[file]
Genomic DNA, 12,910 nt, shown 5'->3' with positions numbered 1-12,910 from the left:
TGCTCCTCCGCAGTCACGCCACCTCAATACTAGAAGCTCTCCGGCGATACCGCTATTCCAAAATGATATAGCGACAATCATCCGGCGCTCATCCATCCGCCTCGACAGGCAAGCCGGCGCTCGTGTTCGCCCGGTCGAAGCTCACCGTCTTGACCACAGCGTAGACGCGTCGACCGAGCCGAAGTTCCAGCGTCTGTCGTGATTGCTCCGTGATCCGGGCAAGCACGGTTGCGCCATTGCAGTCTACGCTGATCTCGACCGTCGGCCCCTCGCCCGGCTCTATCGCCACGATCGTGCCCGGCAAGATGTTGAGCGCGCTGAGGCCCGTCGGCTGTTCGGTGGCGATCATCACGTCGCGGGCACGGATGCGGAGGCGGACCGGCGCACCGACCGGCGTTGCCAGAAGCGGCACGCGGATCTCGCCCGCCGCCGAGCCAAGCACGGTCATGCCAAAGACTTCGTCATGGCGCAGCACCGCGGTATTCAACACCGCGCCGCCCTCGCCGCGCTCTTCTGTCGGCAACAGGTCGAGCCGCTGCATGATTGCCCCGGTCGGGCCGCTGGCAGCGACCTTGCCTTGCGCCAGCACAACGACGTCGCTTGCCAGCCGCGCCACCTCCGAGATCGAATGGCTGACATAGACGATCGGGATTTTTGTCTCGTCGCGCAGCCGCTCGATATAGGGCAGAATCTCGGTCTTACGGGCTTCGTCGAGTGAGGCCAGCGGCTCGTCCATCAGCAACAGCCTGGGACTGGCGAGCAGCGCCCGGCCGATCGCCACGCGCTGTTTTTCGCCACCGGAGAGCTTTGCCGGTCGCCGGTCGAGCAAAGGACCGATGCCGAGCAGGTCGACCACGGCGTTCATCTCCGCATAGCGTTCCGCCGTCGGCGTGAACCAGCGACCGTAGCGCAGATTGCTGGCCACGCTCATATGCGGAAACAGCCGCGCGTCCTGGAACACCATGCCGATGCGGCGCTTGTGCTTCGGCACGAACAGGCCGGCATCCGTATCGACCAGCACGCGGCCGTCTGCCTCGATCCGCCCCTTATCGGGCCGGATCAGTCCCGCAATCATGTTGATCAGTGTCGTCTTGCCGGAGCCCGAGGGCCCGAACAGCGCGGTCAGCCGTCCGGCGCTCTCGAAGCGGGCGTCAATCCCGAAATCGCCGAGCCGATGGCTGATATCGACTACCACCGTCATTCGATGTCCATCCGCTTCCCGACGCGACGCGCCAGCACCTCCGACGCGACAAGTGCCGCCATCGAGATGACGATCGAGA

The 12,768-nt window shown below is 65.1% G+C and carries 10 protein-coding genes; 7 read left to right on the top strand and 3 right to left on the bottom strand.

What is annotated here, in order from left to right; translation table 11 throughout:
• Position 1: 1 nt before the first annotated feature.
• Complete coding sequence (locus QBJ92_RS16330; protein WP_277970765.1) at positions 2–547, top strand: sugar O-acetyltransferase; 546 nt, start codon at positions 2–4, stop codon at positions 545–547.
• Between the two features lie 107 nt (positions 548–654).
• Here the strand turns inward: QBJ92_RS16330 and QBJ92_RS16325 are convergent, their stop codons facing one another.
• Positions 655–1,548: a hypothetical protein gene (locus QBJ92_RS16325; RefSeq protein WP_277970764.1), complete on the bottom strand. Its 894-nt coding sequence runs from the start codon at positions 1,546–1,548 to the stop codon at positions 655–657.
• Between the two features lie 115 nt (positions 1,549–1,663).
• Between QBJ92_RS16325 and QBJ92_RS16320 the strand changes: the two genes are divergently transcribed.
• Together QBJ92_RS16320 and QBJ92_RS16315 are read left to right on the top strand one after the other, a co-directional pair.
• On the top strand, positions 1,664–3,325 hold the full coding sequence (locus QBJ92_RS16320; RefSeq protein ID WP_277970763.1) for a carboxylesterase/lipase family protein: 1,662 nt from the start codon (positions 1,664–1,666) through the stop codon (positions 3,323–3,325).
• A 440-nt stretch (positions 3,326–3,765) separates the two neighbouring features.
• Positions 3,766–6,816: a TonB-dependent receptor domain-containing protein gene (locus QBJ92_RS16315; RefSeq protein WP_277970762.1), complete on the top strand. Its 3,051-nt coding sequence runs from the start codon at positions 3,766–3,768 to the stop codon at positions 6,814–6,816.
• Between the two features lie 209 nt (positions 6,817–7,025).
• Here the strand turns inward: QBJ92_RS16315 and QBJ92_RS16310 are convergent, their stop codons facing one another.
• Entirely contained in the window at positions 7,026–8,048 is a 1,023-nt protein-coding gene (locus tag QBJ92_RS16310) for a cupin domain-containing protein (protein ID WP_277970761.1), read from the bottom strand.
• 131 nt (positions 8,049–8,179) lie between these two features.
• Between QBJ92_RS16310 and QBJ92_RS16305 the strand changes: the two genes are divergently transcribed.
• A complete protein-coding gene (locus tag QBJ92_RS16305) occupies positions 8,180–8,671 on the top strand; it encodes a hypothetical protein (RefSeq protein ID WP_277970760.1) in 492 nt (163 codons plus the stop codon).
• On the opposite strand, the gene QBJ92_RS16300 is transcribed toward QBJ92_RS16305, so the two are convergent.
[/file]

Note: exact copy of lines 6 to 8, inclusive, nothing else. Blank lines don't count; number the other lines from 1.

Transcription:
• Complete coding sequence (locus QBJ92_RS16330; protein WP_277970765.1) at positions 2–547, top strand: sugar O-acetyltransferase; 546 nt, start codon at positions 2–4, stop codon at positions 545–547.
• Between the two features lie 107 nt (positions 548–654).
• Here the strand turns inward: QBJ92_RS16330 and QBJ92_RS16325 are convergent, their stop codons facing one another.